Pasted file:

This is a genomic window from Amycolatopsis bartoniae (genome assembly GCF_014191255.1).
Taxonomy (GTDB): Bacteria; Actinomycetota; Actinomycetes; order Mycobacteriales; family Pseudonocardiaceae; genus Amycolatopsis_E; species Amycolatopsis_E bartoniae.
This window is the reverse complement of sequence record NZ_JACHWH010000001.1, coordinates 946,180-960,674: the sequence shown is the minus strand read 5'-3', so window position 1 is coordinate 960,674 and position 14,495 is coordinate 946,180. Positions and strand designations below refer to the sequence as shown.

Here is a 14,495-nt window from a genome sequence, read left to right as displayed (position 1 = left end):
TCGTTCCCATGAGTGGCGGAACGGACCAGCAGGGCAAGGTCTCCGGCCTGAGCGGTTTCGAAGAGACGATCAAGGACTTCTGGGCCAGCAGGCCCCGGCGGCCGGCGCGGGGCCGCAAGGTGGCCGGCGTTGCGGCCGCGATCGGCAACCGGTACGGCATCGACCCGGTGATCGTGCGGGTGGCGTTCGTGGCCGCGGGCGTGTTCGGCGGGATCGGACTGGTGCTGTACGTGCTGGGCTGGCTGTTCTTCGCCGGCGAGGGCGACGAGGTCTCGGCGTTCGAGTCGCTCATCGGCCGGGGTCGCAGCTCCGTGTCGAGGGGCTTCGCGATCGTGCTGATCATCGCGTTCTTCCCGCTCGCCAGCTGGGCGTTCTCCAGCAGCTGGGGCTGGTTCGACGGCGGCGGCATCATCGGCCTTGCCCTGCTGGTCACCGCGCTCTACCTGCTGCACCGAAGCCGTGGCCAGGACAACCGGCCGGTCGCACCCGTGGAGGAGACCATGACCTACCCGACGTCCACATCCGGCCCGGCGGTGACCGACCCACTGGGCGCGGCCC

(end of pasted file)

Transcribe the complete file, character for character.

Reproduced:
This is a genomic window from Amycolatopsis bartoniae (genome assembly GCF_014191255.1).
Taxonomy (GTDB): Bacteria; Actinomycetota; Actinomycetes; order Mycobacteriales; family Pseudonocardiaceae; genus Amycolatopsis_E; species Amycolatopsis_E bartoniae.
This window is the reverse complement of sequence record NZ_JACHWH010000001.1, coordinates 946,180-960,674: the sequence shown is the minus strand read 5'-3', so window position 1 is coordinate 960,674 and position 14,495 is coordinate 946,180. Positions and strand designations below refer to the sequence as shown.

Here is a 14,495-nt window from a genome sequence, read left to right as displayed (position 1 = left end):
TCGTTCCCATGAGTGGCGGAACGGACCAGCAGGGCAAGGTCTCCGGCCTGAGCGGTTTCGAAGAGACGATCAAGGACTTCTGGGCCAGCAGGCCCCGGCGGCCGGCGCGGGGCCGCAAGGTGGCCGGCGTTGCGGCCGCGATCGGCAACCGGTACGGCATCGACCCGGTGATCGTGCGGGTGGCGTTCGTGGCCGCGGGCGTGTTCGGCGGGATCGGACTGGTGCTGTACGTGCTGGGCTGGCTGTTCTTCGCCGGCGAGGGCGACGAGGTCTCGGCGTTCGAGTCGCTCATCGGCCGGGGTCGCAGCTCCGTGTCGAGGGGCTTCGCGATCGTGCTGATCATCGCGTTCTTCCCGCTCGCCAGCTGGGCGTTCTCCAGCAGCTGGGGCTGGTTCGACGGCGGCGGCATCATCGGCCTTGCCCTGCTGGTCACCGCGCTCTACCTGCTGCACCGAAGCCGTGGCCAGGACAACCGGCCGGTCGCACCCGTGGAGGAGACCATGACCTACCCGACGTCCACATCCGGCCCGGCGGTGACCGACCCACTGGGCGCGGCCC